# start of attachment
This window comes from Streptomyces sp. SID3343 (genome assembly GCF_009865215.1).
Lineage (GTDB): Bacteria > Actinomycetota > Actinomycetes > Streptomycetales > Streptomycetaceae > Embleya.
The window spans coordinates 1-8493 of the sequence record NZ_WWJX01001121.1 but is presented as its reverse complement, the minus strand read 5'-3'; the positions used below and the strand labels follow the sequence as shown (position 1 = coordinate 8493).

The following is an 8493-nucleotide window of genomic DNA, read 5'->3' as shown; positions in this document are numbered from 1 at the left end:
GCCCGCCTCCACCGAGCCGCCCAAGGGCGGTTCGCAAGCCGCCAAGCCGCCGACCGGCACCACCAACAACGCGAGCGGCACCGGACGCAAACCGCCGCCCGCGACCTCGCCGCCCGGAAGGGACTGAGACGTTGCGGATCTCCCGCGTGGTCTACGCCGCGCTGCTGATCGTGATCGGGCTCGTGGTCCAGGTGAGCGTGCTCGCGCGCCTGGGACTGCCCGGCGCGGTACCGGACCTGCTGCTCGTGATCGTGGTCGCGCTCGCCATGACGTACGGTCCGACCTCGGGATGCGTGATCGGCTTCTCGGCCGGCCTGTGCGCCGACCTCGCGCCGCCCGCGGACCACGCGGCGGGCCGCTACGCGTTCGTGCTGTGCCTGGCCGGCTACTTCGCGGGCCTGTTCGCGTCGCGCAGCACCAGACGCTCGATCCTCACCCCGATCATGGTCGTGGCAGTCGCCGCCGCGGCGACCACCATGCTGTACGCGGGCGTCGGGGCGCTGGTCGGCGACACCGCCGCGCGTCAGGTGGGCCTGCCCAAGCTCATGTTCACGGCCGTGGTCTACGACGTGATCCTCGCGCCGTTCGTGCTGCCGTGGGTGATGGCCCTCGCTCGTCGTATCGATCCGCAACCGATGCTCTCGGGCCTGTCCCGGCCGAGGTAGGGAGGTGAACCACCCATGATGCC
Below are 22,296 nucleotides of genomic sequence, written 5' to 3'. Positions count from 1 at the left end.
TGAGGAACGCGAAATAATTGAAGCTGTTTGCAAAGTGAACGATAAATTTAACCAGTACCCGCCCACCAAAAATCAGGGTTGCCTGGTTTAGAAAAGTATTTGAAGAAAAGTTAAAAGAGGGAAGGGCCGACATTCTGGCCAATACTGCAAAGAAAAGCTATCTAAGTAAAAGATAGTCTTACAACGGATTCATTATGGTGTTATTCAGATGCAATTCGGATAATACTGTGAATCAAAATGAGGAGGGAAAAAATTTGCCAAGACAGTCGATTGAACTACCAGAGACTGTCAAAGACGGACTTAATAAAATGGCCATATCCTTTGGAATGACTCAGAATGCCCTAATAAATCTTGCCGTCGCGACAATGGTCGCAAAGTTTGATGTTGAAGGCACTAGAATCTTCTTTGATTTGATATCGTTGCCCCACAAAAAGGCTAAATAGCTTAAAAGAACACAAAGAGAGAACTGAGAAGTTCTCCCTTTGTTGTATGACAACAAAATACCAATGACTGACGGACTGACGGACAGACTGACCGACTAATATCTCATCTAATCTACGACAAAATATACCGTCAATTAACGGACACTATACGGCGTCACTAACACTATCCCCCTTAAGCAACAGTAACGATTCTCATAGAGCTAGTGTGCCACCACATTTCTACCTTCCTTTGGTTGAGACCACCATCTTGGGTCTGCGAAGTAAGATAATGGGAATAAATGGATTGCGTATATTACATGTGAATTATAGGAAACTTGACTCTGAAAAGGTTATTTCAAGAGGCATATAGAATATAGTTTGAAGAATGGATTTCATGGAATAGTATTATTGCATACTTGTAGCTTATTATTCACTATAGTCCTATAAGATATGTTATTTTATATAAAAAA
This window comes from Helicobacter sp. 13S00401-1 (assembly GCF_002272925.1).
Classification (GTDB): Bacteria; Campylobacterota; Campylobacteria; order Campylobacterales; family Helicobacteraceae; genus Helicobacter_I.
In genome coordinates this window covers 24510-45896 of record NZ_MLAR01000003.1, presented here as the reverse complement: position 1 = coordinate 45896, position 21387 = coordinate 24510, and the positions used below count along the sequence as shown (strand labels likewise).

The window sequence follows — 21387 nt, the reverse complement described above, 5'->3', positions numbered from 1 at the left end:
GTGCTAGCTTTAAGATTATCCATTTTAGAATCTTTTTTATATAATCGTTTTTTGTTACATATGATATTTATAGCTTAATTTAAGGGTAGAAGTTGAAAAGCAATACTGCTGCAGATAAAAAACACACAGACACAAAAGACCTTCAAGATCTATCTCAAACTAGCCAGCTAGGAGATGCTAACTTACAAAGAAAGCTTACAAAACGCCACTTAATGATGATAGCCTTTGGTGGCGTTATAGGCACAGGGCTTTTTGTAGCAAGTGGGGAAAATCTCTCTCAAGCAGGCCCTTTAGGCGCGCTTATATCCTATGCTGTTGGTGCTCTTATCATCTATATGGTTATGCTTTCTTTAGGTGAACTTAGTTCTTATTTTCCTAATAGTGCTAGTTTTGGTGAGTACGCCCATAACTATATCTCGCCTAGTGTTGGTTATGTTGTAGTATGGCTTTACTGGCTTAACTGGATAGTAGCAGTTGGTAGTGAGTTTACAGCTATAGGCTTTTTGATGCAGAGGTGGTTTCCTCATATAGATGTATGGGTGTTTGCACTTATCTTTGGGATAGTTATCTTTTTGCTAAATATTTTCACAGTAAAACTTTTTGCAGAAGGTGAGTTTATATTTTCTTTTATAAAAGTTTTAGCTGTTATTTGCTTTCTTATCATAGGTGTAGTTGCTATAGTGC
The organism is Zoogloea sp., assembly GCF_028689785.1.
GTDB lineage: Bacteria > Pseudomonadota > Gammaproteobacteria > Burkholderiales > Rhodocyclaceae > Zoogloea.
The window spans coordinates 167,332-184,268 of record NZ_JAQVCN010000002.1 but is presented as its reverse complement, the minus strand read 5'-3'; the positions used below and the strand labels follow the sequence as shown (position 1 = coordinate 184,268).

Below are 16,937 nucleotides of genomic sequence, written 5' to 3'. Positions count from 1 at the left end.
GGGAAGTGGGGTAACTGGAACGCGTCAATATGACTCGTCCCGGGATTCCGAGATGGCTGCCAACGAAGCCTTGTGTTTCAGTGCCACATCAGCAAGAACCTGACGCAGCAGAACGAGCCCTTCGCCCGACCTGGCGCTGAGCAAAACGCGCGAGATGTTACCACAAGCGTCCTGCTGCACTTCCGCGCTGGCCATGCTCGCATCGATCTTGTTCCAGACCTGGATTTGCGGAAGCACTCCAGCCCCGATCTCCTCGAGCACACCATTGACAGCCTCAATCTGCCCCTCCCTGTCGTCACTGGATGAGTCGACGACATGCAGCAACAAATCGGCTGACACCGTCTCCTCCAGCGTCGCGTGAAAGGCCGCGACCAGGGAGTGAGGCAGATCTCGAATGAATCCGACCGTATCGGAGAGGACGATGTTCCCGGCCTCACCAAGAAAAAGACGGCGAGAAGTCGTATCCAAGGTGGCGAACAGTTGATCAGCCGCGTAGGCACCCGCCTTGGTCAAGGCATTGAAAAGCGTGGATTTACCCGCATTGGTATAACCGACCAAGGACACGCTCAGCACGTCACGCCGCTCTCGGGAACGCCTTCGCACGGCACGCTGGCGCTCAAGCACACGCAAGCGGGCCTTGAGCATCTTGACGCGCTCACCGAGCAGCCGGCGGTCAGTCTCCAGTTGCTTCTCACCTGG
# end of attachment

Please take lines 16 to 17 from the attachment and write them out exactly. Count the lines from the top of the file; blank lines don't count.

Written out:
Below are 16,937 nucleotides of genomic sequence, written 5' to 3'. Positions count from 1 at the left end.
GGGAAGTGGGGTAACTGGAACGCGTCAATATGACTCGTCCCGGGATTCCGAGATGGCTGCCAACGAAGCCTTGTGTTTCAGTGCCACATCAGCAAGAACCTGACGCAGCAGAACGAGCCCTTCGCCCGACCTGGCGCTGAGCAAAACGCGCGAGATGTTACCACAAGCGTCCTGCTGCACTTCCGCGCTGGCCATGCTCGCATCGATCTTGTTCCAGACCTGGATTTGCGGAAGCACTCCAGCCCCGATCTCCTCGAGCACACCATTGACAGCCTCAATCTGCCCCTCCCTGTCGTCACTGGATGAGTCGACGACATGCAGCAACAAATCGGCTGACACCGTCTCCTCCAGCGTCGCGTGAAAGGCCGCGACCAGGGAGTGAGGCAGATCTCGAATGAATCCGACCGTATCGGAGAGGACGATGTTCCCGGCCTCACCAAGAAAAAGACGGCGAGAAGTCGTATCCAAGGTGGCGAACAGTTGATCAGCCGCGTAGGCACCCGCCTTGGTCAAGGCATTGAAAAGCGTGGATTTACCCGCATTGGTATAACCGACCAAGGACACGCTCAGCACGTCACGCCGCTCTCGGGAACGCCTTCGCACGGCACGCTGGCGCTCAAGCACACGCAAGCGGGCCTTGAGCATCTTGACGCGCTCACCGAGCAGCCGGCGGTCAGTCTCCAGTTGCTTCTCACCTGG